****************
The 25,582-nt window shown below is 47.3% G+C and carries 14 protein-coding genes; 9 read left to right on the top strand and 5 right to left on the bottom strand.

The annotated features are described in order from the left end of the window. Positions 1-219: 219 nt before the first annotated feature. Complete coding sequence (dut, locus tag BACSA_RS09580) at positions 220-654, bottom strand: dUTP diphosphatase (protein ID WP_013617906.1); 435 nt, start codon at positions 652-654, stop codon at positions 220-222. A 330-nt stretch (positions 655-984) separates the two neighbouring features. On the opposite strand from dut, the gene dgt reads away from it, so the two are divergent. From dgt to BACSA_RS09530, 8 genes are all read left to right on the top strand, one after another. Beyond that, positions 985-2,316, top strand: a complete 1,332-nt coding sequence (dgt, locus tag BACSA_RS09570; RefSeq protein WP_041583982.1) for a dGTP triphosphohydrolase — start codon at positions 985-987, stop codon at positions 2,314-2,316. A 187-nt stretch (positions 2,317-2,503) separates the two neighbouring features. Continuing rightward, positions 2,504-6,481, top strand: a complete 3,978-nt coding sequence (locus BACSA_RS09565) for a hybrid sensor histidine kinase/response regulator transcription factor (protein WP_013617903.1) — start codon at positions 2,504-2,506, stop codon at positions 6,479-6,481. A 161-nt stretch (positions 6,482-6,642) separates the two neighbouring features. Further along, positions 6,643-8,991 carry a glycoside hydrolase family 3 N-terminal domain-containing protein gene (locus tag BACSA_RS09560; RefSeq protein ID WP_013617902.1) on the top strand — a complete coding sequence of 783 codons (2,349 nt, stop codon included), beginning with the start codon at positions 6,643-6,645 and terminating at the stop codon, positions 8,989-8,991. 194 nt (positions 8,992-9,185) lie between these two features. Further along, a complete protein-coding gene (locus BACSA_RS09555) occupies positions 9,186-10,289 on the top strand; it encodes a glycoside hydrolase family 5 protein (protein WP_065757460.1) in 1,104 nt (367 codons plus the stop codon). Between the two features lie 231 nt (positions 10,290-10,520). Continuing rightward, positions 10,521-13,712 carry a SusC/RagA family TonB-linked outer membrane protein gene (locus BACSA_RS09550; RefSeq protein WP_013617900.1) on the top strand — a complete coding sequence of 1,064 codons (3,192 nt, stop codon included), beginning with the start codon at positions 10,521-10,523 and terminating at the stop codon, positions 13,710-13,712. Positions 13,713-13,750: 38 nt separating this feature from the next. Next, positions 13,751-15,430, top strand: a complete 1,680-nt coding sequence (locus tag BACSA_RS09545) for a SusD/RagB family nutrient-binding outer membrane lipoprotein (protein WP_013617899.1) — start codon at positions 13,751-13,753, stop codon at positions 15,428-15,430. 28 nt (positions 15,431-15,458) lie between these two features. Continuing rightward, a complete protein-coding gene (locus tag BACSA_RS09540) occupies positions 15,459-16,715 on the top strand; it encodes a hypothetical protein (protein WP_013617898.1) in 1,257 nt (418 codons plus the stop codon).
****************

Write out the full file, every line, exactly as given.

The 25,582-nt window shown below is 47.3% G+C and carries 14 protein-coding genes; 9 read left to right on the top strand and 5 right to left on the bottom strand.

The annotated features are described in order from the left end of the window. Positions 1-219: 219 nt before the first annotated feature. Complete coding sequence (dut, locus tag BACSA_RS09580) at positions 220-654, bottom strand: dUTP diphosphatase (protein ID WP_013617906.1); 435 nt, start codon at positions 652-654, stop codon at positions 220-222. A 330-nt stretch (positions 655-984) separates the two neighbouring features. On the opposite strand from dut, the gene dgt reads away from it, so the two are divergent. From dgt to BACSA_RS09530, 8 genes are all read left to right on the top strand, one after another. Beyond that, positions 985-2,316, top strand: a complete 1,332-nt coding sequence (dgt, locus tag BACSA_RS09570; RefSeq protein WP_041583982.1) for a dGTP triphosphohydrolase — start codon at positions 985-987, stop codon at positions 2,314-2,316. A 187-nt stretch (positions 2,317-2,503) separates the two neighbouring features. Continuing rightward, positions 2,504-6,481, top strand: a complete 3,978-nt coding sequence (locus BACSA_RS09565) for a hybrid sensor histidine kinase/response regulator transcription factor (protein WP_013617903.1) — start codon at positions 2,504-2,506, stop codon at positions 6,479-6,481. A 161-nt stretch (positions 6,482-6,642) separates the two neighbouring features. Further along, positions 6,643-8,991 carry a glycoside hydrolase family 3 N-terminal domain-containing protein gene (locus tag BACSA_RS09560; RefSeq protein ID WP_013617902.1) on the top strand — a complete coding sequence of 783 codons (2,349 nt, stop codon included), beginning with the start codon at positions 6,643-6,645 and terminating at the stop codon, positions 8,989-8,991. 194 nt (positions 8,992-9,185) lie between these two features. Further along, a complete protein-coding gene (locus BACSA_RS09555) occupies positions 9,186-10,289 on the top strand; it encodes a glycoside hydrolase family 5 protein (protein WP_065757460.1) in 1,104 nt (367 codons plus the stop codon). Between the two features lie 231 nt (positions 10,290-10,520). Continuing rightward, positions 10,521-13,712 carry a SusC/RagA family TonB-linked outer membrane protein gene (locus BACSA_RS09550; RefSeq protein WP_013617900.1) on the top strand — a complete coding sequence of 1,064 codons (3,192 nt, stop codon included), beginning with the start codon at positions 10,521-10,523 and terminating at the stop codon, positions 13,710-13,712. Positions 13,713-13,750: 38 nt separating this feature from the next. Next, positions 13,751-15,430, top strand: a complete 1,680-nt coding sequence (locus tag BACSA_RS09545) for a SusD/RagB family nutrient-binding outer membrane lipoprotein (protein WP_013617899.1) — start codon at positions 13,751-13,753, stop codon at positions 15,428-15,430. 28 nt (positions 15,431-15,458) lie between these two features. Continuing rightward, a complete protein-coding gene (locus tag BACSA_RS09540) occupies positions 15,459-16,715 on the top strand; it encodes a hypothetical protein (protein WP_013617898.1) in 1,257 nt (418 codons plus the stop codon).